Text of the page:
Citizens Assemblies shaping policy on social care in the UK parliament

We are watching and supporting the rising Citizens' Assembly movement - where citizens selected randomly, by sortition (just like jury duty), are asked to deliberate methodically on major issues, and present their results to the politicians.

It had a most extraordinary impact on the recent national referendum in Ireland on changing (and liberalising) the abortion laws. The victory for liberalisers has been consistently linked to the authority and clarity of the recommendations that came from an Irish Citizens' Assembly, convened two years before (see these pieces from The Irish Times and the Electoral Reform Society). 

Now, the democracy institute Involve is proclaiming success for its Citizens' Assembly on social care (commissioned by a UK Parliament committee). Here's their statement below:

    Two parliamentary committees have made history by being the first in the UK to ask a citizens’ assembly – a representative body of English citizens – to help them tackle one of the key social challenges facing UK society. Not only that, they have thrown their weight behind the Assembly’s recommendations.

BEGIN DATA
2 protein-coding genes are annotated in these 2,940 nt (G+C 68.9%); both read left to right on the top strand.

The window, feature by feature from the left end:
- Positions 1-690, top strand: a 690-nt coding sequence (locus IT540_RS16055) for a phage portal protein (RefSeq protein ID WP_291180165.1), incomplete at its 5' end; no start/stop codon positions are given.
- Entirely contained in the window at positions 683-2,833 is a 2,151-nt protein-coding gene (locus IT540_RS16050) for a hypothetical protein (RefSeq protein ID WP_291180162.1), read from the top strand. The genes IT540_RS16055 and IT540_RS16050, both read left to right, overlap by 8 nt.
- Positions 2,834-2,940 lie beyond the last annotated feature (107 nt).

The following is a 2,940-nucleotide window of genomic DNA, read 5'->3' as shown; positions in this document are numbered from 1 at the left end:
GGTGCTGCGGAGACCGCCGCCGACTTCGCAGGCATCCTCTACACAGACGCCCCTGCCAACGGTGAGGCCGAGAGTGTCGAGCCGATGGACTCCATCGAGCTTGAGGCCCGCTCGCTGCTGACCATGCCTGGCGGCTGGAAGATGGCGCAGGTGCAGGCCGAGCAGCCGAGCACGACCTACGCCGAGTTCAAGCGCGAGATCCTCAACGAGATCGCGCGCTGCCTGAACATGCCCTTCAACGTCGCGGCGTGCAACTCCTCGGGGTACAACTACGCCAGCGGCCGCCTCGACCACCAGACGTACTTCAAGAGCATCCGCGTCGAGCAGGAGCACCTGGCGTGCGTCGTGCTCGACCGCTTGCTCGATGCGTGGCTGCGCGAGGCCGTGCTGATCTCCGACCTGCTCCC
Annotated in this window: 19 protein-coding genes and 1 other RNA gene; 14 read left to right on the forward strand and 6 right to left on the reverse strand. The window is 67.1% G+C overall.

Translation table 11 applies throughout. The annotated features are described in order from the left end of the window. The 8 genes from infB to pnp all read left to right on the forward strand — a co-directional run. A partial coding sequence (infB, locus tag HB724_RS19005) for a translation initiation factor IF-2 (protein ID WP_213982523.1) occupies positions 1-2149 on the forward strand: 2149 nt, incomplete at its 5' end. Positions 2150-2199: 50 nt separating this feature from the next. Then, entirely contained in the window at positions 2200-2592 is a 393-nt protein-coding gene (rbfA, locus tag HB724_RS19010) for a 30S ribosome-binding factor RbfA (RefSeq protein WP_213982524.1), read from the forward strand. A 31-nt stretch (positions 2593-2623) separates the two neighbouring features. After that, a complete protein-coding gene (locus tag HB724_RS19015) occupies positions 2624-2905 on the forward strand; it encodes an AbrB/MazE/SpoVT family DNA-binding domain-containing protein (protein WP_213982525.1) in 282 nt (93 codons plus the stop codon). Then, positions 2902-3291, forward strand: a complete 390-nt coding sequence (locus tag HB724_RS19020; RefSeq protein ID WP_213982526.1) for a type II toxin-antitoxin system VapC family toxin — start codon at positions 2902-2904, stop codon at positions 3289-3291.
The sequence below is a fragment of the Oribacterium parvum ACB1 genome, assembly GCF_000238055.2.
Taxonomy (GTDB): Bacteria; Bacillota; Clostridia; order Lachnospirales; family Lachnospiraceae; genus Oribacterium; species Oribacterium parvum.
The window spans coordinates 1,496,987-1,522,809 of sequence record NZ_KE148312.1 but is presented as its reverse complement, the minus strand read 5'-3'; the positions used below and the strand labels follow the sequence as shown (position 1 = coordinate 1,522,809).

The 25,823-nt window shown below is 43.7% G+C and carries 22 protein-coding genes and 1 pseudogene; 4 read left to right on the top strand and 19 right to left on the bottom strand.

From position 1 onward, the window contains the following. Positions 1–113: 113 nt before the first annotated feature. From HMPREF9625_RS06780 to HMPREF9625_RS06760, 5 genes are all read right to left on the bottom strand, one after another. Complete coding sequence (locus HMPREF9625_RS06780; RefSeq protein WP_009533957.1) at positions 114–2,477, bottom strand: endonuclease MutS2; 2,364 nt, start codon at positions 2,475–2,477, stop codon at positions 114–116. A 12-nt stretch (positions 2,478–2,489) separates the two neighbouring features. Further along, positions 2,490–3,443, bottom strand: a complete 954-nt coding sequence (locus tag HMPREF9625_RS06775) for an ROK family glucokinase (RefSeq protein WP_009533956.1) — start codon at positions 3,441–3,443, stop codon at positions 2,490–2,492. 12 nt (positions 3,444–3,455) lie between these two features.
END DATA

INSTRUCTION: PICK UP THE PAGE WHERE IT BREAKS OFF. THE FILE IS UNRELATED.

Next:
In brief, the Health and Social Care, and Housing Communities and Local Government Committees of the House of Commons commissioned Involve earlier this year to run a Citizens’ Assembly on how adult social care in England should be funded in order to inform their Inquiry on the same topic. 

    The Committees’ report closely reflects that of the Citizens’ Assembly on Social Care,  including calls for: 

    • A tax on over 40s to help to pay for social care
    • Social care to be free at the point of use for both working age and older adults, like the NHS;
    • Higher quality care in a system which treats people with dignity and respect, better supports carers, and is easy to navigate;
    • Greater financial protection for people who need care, such as a lower ‘cap’ on what they have to contribute and a higher ‘floor’ in the assets people are able to keep;
    • Politicians to work cross-party to agree urgent reforms.  
    • The adult social care funding system has been in critical need of reform for many years, but our political system has been unable to deal with it. In contrast, the Citizens’ Assembly on Social Care developed clear and consistent recommendations for a bold new funding arrangement.

    There is, of course, a long road between even a Parliamentary Committee making recommendations, and the eventual creation of national policy. But what we applaud is the spectacle - and practice - of non-expert citizens coming up with strong, ambitious recommendations. This is the field that A/UK wants to enrich and develop.